Fundamentally, fighting the climate crisis is about fighting the injustice that it magnifies. Preventing the poor, who played no part in fuelling the climate fire, from getting burned. Enabling those with little wealth to build dignified lives without the use of coal, oil and gas. Creating a better world, where we stop exploiting the planet as if its resources were infinite and, through cooperation, learn to live within our means.
There’s actually nothing in that first set of desires – hey, let’s not have global warming – which leads to that second – hey, let’s all be poorer. But guess which of the two makes Damian Carrington lick his lips?
As Prof Myles Allen of the University of Oxford has pointed out, slavery was once a highly profitable provider of energy and we brought it to an end because it was an affront to the values that make us human.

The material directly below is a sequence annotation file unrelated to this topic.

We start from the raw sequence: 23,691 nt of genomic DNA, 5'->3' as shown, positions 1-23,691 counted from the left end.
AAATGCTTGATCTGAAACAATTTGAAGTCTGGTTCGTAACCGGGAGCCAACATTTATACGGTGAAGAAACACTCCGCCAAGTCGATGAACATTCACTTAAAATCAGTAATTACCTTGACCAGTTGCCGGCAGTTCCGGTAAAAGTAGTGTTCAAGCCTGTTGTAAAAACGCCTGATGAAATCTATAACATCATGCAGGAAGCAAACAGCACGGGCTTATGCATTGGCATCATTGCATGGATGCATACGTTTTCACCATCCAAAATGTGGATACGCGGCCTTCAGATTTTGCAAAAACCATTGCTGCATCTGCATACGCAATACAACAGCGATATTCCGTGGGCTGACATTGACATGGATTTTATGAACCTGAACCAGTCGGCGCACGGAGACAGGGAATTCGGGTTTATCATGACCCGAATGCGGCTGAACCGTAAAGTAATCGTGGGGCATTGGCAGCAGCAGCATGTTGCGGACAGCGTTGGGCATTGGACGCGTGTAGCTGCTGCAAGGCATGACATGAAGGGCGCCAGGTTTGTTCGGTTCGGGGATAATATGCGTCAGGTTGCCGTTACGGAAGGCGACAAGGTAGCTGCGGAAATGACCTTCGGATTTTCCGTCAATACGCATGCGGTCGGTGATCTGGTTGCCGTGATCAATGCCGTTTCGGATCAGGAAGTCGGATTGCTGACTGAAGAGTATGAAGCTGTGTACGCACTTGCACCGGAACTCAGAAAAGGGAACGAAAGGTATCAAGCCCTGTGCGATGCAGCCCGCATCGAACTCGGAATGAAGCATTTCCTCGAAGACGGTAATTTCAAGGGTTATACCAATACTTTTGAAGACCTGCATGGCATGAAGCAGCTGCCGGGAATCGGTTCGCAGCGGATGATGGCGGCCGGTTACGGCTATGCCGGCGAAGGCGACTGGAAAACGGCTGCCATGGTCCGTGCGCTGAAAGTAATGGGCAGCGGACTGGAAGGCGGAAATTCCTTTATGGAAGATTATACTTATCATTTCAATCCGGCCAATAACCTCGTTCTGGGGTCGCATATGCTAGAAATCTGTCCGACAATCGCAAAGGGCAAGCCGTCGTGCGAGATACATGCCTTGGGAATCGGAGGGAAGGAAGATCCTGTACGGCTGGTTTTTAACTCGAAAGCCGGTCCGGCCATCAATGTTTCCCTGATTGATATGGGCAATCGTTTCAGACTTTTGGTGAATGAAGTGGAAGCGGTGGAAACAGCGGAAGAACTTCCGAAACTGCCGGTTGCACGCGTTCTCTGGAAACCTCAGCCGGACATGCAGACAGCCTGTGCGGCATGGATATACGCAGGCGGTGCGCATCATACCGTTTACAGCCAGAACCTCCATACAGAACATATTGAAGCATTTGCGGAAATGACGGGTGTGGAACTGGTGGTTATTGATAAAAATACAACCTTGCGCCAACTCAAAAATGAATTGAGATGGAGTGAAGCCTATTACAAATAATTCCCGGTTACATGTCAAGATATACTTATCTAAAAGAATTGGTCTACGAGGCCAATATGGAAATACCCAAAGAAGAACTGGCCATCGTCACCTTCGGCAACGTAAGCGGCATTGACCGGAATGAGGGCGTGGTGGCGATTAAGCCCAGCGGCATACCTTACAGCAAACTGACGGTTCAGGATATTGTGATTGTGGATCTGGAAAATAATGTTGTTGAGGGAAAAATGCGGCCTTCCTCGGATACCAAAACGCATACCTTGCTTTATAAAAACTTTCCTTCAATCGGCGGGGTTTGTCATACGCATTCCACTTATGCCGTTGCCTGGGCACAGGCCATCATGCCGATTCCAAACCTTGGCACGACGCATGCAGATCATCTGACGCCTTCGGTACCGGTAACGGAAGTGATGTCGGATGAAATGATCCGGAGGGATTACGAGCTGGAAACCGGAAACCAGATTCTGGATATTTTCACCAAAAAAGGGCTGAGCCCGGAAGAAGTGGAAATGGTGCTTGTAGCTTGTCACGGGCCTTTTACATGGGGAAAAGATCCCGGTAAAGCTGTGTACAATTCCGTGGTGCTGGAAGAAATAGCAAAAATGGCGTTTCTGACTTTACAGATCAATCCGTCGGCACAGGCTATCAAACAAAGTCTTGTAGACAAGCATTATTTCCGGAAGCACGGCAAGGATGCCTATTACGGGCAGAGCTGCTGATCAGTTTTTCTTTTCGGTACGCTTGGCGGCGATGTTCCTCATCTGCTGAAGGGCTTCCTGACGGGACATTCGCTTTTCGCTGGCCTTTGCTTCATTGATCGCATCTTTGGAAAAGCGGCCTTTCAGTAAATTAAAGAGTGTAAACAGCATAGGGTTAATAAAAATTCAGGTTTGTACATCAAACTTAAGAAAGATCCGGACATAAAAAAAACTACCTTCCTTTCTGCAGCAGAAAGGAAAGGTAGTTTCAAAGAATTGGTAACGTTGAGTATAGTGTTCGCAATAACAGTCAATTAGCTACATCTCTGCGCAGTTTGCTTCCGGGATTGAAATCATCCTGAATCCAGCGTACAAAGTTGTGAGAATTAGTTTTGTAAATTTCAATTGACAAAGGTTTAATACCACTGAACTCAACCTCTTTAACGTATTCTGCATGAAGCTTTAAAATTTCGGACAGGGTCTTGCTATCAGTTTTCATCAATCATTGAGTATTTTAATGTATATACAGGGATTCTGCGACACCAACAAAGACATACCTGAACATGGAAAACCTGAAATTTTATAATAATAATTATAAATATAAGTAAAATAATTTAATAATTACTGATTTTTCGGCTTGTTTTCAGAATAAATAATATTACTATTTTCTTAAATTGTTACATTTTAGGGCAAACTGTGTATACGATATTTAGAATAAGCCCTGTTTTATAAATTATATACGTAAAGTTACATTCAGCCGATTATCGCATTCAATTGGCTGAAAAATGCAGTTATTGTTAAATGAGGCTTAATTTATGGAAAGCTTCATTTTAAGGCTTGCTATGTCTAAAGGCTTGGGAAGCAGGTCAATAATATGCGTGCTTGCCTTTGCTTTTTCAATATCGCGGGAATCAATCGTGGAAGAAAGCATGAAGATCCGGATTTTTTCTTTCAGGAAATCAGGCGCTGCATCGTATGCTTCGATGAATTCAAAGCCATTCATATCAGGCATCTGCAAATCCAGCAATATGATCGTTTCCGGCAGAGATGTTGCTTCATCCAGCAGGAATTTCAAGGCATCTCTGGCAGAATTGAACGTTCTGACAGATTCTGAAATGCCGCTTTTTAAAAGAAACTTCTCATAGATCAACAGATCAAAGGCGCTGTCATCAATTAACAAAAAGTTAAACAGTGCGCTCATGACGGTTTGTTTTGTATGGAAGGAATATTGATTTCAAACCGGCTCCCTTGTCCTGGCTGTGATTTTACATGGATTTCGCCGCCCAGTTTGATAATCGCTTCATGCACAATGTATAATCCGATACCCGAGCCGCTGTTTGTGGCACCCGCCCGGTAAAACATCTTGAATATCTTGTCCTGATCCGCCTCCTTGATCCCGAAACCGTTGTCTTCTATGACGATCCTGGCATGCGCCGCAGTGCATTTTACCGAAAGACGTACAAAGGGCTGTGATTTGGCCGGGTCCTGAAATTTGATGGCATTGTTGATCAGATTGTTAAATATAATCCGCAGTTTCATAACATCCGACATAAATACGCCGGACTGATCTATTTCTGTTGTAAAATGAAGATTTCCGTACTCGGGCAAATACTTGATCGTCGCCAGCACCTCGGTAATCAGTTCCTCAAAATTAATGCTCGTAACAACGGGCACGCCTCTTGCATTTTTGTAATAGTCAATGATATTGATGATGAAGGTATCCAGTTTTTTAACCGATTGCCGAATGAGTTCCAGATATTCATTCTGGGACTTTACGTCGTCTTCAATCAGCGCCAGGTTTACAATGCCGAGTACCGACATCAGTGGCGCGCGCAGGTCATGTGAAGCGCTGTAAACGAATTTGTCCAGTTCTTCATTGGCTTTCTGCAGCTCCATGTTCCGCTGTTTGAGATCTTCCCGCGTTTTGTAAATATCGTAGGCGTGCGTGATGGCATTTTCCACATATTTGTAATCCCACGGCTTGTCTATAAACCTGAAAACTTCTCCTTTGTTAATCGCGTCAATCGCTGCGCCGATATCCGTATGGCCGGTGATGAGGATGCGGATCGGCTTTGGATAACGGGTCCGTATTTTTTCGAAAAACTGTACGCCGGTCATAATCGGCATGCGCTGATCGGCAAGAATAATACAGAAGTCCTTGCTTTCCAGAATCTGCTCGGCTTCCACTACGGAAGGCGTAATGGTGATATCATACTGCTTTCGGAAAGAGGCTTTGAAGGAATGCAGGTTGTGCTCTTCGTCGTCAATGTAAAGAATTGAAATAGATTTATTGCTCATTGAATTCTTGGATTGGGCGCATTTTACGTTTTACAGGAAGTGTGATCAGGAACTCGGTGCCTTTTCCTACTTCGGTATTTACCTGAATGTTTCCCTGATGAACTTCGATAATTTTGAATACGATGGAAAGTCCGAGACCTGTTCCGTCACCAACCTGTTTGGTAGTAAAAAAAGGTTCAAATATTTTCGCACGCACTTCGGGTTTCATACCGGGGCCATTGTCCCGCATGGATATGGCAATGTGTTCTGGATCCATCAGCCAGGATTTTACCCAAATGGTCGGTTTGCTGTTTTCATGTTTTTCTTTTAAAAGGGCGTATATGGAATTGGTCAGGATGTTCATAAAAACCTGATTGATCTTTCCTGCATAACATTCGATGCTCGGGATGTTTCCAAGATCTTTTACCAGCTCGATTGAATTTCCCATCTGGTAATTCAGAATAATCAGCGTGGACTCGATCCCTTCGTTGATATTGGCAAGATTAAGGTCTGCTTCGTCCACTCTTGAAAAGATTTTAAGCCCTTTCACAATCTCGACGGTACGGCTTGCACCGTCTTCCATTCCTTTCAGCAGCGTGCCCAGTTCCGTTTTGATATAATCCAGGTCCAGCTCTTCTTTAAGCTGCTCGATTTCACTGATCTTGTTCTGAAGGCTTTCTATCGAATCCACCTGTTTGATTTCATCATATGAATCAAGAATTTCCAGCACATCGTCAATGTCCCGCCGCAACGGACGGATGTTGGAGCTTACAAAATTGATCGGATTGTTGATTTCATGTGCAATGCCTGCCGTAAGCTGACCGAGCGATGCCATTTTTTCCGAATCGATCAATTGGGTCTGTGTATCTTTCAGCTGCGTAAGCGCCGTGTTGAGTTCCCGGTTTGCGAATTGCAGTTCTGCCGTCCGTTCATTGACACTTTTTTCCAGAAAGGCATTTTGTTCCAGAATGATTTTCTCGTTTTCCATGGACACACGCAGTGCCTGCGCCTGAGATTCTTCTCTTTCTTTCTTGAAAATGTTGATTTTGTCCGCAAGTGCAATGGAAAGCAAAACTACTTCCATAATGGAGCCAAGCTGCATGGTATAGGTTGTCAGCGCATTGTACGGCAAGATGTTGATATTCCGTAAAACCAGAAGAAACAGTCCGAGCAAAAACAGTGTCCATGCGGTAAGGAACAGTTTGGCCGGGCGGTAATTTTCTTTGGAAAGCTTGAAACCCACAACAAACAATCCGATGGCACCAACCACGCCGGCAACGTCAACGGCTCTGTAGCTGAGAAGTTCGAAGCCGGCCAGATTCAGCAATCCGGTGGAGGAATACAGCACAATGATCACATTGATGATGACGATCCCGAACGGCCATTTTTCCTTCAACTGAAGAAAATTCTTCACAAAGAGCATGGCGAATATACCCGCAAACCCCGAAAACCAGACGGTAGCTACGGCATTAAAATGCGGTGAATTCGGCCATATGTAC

Well, actually, no, we didn’t. We brought it to an end because it was no longer economic. As Carlyle was so dismalled to find out. And the same will be true of our use of oil and gas etc.
So here’s one: 19 November 2020. That is when the UN climate change conference, hosted by Boris Johnson and the UK government, is due to end. Unless nations dramatically increase their pledges to cut emissions, we will remain on track for a terrifying 3-4C of heating.
No, we won’t. Because that is to assume that it’s only governments making pledges which cut emissions. Archetypal tosspottery from Damian there. No government pledged to cut emissions by fracking for oil and gas, thereby making coal largely uneconomic in the US. But it still happened, still reduced emissions.